The Crisis of the Neoliberal Model of Higher Education: Part Two

Jon Kofas *

Washington D.C., August 24, 2016 (Alochonaa): Read the first part here


The Media and the Corporate Model of Higher Education

All of the mainstream media came out against the Sanders proposals of reexamining the neoliberal model of higher education, including the Washington Post and the New York Times promoting themselves as “liberal”. Every day their pages are promoting neoliberal economic policies and neoconservative foreign and defense policies, but they continue to project the fake image of a liberal media. No matter where one looks in the mainstream media, there is no support for making higher education a national priority, and certainly not at the expense of cutting defense and the generous corporate welfare programs that benefit the richest Americans.;

Although the Sanders plan would cover about 70% of college students, and it would cost an estimated $75 billion annually split between the federal government and the States, Republicans and most Democrats find this plan reprehensible because it calls for a new tax on Wall Street speculation. It must be stressed that the Federal government makes an estimated $11 billion profit annually from student loans. In short, the media has no problem with Wall Street speculation, higher defense costs and higher corporate welfare costs, but it decries free tuition for public colleges and universities. A number of prominent university professors on the payroll of corporations including media companies have come out in opposition to ending the neoliberal model arguing that free tuition would: a. stifle innovation and creativity; b. undermine private colleges and universities; c. too much government involvement in higher education would impede entrepreneurship in higher education; d. deprive people of “freedom of choice; and e. free tuition will necessarily mean that quality suffers. ;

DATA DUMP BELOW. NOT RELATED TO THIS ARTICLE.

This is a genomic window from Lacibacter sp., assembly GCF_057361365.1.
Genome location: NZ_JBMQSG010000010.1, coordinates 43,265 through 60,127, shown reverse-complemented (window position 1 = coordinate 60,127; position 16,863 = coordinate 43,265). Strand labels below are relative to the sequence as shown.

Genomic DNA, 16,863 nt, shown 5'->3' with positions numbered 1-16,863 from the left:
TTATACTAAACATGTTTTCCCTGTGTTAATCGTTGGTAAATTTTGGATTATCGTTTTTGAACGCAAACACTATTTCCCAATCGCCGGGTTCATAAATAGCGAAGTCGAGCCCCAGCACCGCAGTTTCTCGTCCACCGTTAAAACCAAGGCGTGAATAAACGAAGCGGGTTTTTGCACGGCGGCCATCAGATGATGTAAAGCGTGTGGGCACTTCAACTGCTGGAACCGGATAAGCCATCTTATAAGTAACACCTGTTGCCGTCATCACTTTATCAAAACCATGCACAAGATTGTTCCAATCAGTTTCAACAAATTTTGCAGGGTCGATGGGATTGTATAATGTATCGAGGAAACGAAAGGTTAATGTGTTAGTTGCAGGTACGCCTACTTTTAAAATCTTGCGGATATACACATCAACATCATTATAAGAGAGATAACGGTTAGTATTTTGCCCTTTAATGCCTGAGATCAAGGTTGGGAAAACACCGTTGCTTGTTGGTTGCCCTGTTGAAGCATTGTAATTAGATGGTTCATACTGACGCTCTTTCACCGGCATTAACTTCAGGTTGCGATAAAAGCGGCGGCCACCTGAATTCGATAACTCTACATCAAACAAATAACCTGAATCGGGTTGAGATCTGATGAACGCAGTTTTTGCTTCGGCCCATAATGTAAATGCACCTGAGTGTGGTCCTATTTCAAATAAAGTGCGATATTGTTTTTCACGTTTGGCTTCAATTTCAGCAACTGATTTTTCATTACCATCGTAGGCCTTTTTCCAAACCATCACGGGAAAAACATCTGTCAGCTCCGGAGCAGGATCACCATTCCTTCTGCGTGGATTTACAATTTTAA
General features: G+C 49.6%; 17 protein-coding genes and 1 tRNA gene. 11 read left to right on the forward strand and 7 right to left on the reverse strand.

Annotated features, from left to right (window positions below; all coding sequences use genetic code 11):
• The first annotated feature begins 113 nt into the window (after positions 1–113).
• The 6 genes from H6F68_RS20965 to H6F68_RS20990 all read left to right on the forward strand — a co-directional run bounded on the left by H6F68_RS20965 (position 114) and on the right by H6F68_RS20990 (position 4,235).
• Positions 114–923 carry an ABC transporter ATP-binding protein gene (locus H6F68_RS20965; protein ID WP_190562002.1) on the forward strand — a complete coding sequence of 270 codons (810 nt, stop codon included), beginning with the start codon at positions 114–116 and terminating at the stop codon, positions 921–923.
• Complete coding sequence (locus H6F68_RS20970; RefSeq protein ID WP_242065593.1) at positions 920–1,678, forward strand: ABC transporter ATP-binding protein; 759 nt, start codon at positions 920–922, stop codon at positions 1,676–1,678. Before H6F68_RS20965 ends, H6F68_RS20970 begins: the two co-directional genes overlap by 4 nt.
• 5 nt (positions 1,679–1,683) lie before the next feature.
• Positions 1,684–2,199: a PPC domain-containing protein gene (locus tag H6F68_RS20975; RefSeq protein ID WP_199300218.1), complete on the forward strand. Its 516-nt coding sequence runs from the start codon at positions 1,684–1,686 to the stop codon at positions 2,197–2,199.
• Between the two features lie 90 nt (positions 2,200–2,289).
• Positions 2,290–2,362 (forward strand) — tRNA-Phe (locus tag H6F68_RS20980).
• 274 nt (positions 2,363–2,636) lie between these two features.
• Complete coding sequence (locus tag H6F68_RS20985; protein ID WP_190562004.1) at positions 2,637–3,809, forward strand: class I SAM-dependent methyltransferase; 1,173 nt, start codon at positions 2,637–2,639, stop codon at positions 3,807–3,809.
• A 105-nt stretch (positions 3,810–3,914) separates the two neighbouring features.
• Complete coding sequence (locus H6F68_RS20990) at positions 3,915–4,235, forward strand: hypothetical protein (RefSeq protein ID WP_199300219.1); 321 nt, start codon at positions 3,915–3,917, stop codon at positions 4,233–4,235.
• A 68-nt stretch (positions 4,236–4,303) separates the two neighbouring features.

Presenting itself as America’s premier newspaper and supposedly liberal, the New York Times came out against free tuition because: “free tuition means fewer resources to teach students. Unintended consequences could include reductions in need-based financial aid, which would harm the low- and middle-income students free tuition is meant to help.” Oblivious to the current $1.3 trillion in student debt expected to rise sharply by 2030, the media insists that higher education must not become a national priority. After all, the majority of both Republicans and Democrats agree with Wall Street that the economy cannot afford free tuition when it has already set its priorities in the domain of defense and corporate welfare. Along with politicians, the media is silent when it comes to the for-profit online unaccredited colleges and universities that government subsidizes by providing subsidies for low-quality to dubious educational experience for students.